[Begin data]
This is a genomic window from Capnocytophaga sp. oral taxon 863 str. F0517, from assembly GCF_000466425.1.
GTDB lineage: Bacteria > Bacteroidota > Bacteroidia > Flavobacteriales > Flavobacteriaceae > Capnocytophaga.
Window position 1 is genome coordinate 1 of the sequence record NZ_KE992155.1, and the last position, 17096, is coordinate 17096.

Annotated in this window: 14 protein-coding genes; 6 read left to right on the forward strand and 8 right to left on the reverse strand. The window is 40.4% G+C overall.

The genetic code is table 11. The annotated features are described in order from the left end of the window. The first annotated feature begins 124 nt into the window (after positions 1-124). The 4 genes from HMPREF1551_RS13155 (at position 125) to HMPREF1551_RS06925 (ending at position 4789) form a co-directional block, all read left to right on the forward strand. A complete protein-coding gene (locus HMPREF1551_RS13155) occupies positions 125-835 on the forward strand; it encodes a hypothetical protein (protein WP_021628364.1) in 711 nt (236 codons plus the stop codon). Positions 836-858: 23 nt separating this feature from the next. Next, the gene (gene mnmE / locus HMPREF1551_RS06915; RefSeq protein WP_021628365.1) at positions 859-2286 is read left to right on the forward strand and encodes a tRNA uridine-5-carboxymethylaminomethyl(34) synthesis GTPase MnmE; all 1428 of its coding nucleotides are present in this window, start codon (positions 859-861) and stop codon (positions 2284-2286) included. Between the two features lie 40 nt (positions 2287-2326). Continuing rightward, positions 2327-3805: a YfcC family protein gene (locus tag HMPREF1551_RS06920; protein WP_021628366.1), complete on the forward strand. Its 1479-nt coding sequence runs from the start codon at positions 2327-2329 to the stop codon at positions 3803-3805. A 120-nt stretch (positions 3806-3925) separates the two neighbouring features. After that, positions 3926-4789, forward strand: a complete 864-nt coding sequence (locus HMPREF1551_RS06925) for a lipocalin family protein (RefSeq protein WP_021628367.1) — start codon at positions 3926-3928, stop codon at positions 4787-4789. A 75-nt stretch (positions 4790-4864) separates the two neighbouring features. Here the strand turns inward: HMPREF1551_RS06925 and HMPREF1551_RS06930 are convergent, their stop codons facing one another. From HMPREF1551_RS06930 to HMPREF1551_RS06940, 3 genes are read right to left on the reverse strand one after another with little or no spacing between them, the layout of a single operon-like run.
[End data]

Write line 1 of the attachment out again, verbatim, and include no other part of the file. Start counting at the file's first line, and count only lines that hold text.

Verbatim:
This is a genomic window from Capnocytophaga sp. oral taxon 863 str. F0517, from assembly GCF_000466425.1.